Mark Reynolds had a very good year at the plate. He hit 37 home runs, helping himself to a .483 slugging percentage and he walked 12.1% of the time that counteracted his low batting average. It was in fact his second best offensive year in his career worth about 31 runs over a replacement third baseman. However, his defense nearly negated his offensive worth.
Defensive Metric 1B (375.2 inn) 3B (984.1 inn) proj 3B (1360 inn)
UZR -5.3 runs -22.8 runs -31.5 runs
Total Zone -6 -18 -25
DRS -4 -29 -40
However, the Orioles have the ability to make him a more valuable player. By switching him to another position, his glove may not be as much of a hindrance on the team. The Orioles did that by playing Reynolds at first base about 30% of the time. With time, I think it is not unthinkable that Reynolds could be an average first baseman defensively. That alone would save the team three wins assuming that his replacement at third base is average defensively and provides the same offense from first base that Reynolds in replacing (Derrek Lee's 706 OPS).
A shift to first base and maintaining his offensive production does not make Mark Reynolds a 3.1 WAR player because it is far easier to find offensive production at first than it is at third. Due to this shift in expected offensive production for a replacement player, Reynolds' worth would actually be 1.8 wins above replacement, 1.3 wins less than if he was at third. If you put him in as a DH, that value is 1.2 wins above replacement. As a 3B, 1B, or DH, Reynolds is not an average player (~2 wins above replacement).
Reynolds would rate as an average or above player if he was capable of playing an average left field. He has played three innings in the Majors, twenty three games in the Minors, and, as far as I can tell, he did not log any notable time in the outfield during college. Reynolds should have the tools to play left field though. He has good speed for a big man. He has swiped over twenty bases during a season and collects a couple triples every year. He also has a strong arm. Although he has not logged any significant time out there, I think it could be a position he could handle. In that case, he would be worth 2.3 wins above replacement. These numbers should not be treated as guarantees, but the take home point is that Reynolds likely has a better chance of being useful as a LF than as a 1B, 3B, or DH.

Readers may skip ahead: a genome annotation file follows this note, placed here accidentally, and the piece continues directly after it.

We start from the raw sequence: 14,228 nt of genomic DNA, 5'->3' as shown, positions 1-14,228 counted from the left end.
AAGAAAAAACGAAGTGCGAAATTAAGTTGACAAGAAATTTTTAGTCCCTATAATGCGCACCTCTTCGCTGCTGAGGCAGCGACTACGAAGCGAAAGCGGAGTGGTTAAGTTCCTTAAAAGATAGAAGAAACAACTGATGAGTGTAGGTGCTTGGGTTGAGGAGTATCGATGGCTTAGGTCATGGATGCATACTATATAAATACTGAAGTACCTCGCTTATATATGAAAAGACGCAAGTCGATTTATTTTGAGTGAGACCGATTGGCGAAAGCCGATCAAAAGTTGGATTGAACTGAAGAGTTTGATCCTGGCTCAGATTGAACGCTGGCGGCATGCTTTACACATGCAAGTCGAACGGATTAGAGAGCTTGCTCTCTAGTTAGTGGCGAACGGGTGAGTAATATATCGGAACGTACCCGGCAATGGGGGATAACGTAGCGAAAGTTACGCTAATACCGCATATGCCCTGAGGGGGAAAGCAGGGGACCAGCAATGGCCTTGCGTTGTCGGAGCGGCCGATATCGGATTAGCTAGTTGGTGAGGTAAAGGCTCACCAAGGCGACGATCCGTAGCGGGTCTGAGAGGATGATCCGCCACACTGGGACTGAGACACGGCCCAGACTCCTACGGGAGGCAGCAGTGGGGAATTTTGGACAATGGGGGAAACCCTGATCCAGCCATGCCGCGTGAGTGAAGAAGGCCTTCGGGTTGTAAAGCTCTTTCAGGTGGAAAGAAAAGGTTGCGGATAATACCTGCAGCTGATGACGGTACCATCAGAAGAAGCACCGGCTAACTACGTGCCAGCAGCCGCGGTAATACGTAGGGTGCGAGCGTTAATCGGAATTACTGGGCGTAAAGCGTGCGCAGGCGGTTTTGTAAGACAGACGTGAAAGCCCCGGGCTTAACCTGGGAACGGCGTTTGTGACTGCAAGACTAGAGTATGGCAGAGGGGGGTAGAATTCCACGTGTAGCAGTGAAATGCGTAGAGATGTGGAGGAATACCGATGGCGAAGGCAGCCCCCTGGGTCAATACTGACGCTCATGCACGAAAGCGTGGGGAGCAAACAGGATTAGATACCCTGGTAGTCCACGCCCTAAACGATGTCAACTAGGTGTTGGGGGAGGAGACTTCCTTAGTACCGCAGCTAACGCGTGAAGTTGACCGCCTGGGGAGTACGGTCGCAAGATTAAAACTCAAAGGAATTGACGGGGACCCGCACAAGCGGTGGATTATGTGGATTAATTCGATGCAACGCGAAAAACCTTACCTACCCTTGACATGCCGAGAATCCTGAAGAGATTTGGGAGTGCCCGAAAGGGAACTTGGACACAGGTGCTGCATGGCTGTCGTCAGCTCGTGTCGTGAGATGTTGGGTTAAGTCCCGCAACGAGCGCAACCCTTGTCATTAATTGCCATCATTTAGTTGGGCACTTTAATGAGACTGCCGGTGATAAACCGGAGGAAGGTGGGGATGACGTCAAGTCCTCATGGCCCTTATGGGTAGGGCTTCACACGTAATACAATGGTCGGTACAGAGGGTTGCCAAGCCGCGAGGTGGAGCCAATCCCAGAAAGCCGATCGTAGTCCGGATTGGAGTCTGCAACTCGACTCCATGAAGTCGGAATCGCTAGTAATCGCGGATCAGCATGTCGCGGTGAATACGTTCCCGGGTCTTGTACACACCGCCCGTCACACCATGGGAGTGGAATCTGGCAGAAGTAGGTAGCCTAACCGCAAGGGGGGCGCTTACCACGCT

Of course, these values rely on an abstract situation. A major issue is to figure out who exactly would be playing at 1B, 3B, LF, and DH. I will go through a few options for each position and then can determine which would be the best mix.
Reynolds (1.8 WAR; 7.5 MM), Prince Fielder (5.0; 20),
Chris Davis (0.5; 0.4), Carlos Pena (2.6; 10)
Reynolds (0.3 WAR; 7.5 MM), Aramis Ramirez (2.5; 15),
Robert Andino (1.0; 1), Marco Scutaro (2.8; 6)
Reynolds (1.2 WAR; 7.5 MM), Jason Kubel (1.5; 5),
Luke Scott (2.0; 6.4), Nolan Reimold (1.2; 0.5)
Reynolds (2.3 WAR; 7.5 MM), Michael Cuddyer (2.5; 10),
Scott (2.6; 6.4), Reimold (1.8; 0.5)
It is easy to see that if Marco Scutaro makes it to free agency, that he might be best suited for the Orioles. There is doubt that the Red Sox will tender him a contract. It might make sense to offer them something in a deal for him. Scutaro actually has a decent amount of worth and has experience at third base. The rest is a bit of mix and match. The most reasonable set up would be to have Reynolds in left and Pena at first with Scott and Reimold working with the DH spot and Reimold backing up left and right field. Adding Fielder in lieu of Pena, gives the team 2-3 more wins.
The most accomplished squad would deliver about 12 WAR. Last year, the O's managed approximately 0.7 WAR total from those positions. You read that right. This team can go from a high 60s team to a low 80s team by merely adding Prince Fielder and Marco Scutaro in place of Derrek Lee and Mark Reynolds, shifting players around, and Scott getting healthy.
That is stunning to me.